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RA: 12h 48m 49.1s
Dec: −41° 18′ 40″
Ch: MSA:934, U2:402, SA:21
Ref: SIMBAD, Corwin (2004)
Type: galaxy (in cluster), S...
Mag: B=11.75, V=?
Size: 4.466′ x 2.951′
Discovered by Sir John Herschel at the Cape of Good Hope with an 18-inch f/13 speculum telescope. He recorded it as "pretty bright, large, round, gradually brighter in the middle, 2' resolvable."
F, 1.5' diameter, R. pB, alm.stell.N.; the object looks unlike a nebula; and is suggestive of a very distant unresolved globular cluster.
De Vaucouleurs (1956) "Survey of bright galaxies south of -35° declination", Mem. Mount Stromlo, No. 13. (photographic study, plates taken with the 30-inch Reynolds reflector, 20-inch diaphragm).
Shobbrook (1966, Mon. Not. R. astr. Soc., Vol 131, p351-363) notes that this member of the Centaurus Cluster has V = 11.25, B-V = 1.06 and U-B = 0.71. It measures 2.55 by 2.32. He remarks: "NGC 4696 becomes redder in the larger diaphragm in U-B. This may be due to the fact that, in addition to the main dust lane near the nucleus, there are also very faint absorption filaments in the outer regions."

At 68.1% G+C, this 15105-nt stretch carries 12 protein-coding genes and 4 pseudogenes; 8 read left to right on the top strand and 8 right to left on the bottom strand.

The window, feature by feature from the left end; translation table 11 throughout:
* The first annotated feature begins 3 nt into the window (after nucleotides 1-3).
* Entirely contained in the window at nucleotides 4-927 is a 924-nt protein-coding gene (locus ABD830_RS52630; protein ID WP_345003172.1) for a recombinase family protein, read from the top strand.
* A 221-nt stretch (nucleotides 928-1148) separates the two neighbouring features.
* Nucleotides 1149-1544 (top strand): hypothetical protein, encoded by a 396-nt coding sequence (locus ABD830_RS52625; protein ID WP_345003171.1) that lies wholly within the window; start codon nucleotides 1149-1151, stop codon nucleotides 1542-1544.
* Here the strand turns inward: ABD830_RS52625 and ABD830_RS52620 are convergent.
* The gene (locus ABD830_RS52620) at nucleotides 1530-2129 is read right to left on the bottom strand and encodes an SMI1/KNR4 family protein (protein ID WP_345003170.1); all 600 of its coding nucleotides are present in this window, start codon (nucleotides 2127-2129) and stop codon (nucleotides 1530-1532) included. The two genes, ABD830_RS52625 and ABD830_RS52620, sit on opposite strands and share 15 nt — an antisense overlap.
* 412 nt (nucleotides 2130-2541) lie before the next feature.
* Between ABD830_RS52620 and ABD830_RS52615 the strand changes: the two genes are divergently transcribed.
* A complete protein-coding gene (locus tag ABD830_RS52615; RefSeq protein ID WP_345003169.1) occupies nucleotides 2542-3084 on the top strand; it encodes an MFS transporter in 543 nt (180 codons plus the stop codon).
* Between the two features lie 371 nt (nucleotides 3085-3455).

The RNGC (Sulentic and Tifft 1973) notes that this is a 12.0 mag galaxy. Their coded description reads E,R,BM,EXTHALO.
Sandage (1975(Astrophysical Journal, 202, 563-582) notes that this galaxy is a member of the Centaurus Cluster. Members include NGC 4645, NGC 4677, NGC 4683, NGC 4696, NGC 4706, NGC 4709, NGC 4743, NGC 4744 & NGC 4767.
Burnham calls this a 12.5 mag elliptical galaxy in Centaurus, 1.7' x 1.2', pretty bright, large, slightly elongated and gradually brighter in the middle.
Photo Index by Jim Lucyk: Deep Sky #22 Sp88 p29.
POSS: m13 * 45" NW.
15cm - much the brtst of cl, mod br @ 80x w/m13 * in NW side. 140x: 1'.5 diam in vf halo; brtr part oval elong ~E-W w/mod even concen. no well-def core or nuc. BS, 27Feb1990, LCO.
From "Observing log, 2004 March 24"
Rifle Range, 6-inch f/8
I made it all the way across to the heart of the Centaurus cluster, four degrees away, before I noticed that all was not well. NGC 4696, quite obvious in a diminished star field, was a soft glow, much like a bloated star. I looked up from the eyepiece, and saw the first wisp of cloud move in. It was just after midnight.
The Messier objects
The Bennett objects
The Caldwell list
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